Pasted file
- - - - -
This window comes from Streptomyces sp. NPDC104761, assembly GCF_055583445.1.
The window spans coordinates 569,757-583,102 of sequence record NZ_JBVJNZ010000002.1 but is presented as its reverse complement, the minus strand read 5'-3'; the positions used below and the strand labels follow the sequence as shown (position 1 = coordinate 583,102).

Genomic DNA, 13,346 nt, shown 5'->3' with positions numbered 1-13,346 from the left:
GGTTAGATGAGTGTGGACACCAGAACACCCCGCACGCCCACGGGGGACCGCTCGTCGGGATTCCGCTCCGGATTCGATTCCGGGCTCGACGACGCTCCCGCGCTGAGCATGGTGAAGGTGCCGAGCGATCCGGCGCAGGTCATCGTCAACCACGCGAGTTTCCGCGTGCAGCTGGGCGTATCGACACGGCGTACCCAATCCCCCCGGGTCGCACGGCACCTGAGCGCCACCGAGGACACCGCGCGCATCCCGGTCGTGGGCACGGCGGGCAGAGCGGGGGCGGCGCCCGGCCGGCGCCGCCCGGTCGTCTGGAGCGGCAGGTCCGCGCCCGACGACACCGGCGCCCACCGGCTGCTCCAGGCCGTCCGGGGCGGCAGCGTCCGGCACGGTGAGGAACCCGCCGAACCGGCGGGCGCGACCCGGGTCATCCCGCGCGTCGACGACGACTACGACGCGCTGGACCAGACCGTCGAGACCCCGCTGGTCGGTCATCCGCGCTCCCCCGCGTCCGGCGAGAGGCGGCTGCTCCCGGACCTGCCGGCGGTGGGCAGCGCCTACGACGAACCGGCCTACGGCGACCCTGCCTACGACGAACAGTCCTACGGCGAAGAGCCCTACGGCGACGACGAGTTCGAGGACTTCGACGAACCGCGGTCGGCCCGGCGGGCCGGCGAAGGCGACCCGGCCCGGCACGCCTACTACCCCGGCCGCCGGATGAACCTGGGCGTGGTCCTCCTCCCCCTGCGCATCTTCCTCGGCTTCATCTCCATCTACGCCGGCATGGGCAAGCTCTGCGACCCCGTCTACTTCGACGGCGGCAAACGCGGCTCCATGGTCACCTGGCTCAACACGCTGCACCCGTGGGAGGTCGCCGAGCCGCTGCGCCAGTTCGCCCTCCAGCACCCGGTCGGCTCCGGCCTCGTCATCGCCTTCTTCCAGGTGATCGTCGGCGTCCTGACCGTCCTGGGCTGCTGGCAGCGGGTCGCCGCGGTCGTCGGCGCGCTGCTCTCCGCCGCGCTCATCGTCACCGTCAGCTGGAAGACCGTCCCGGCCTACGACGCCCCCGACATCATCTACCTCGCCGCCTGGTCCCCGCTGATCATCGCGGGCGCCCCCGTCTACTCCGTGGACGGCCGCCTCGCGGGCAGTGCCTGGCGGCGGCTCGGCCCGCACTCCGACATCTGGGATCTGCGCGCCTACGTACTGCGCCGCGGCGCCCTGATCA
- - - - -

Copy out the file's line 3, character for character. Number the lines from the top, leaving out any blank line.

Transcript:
Genomic DNA, 13,346 nt, shown 5'->3' with positions numbered 1-13,346 from the left: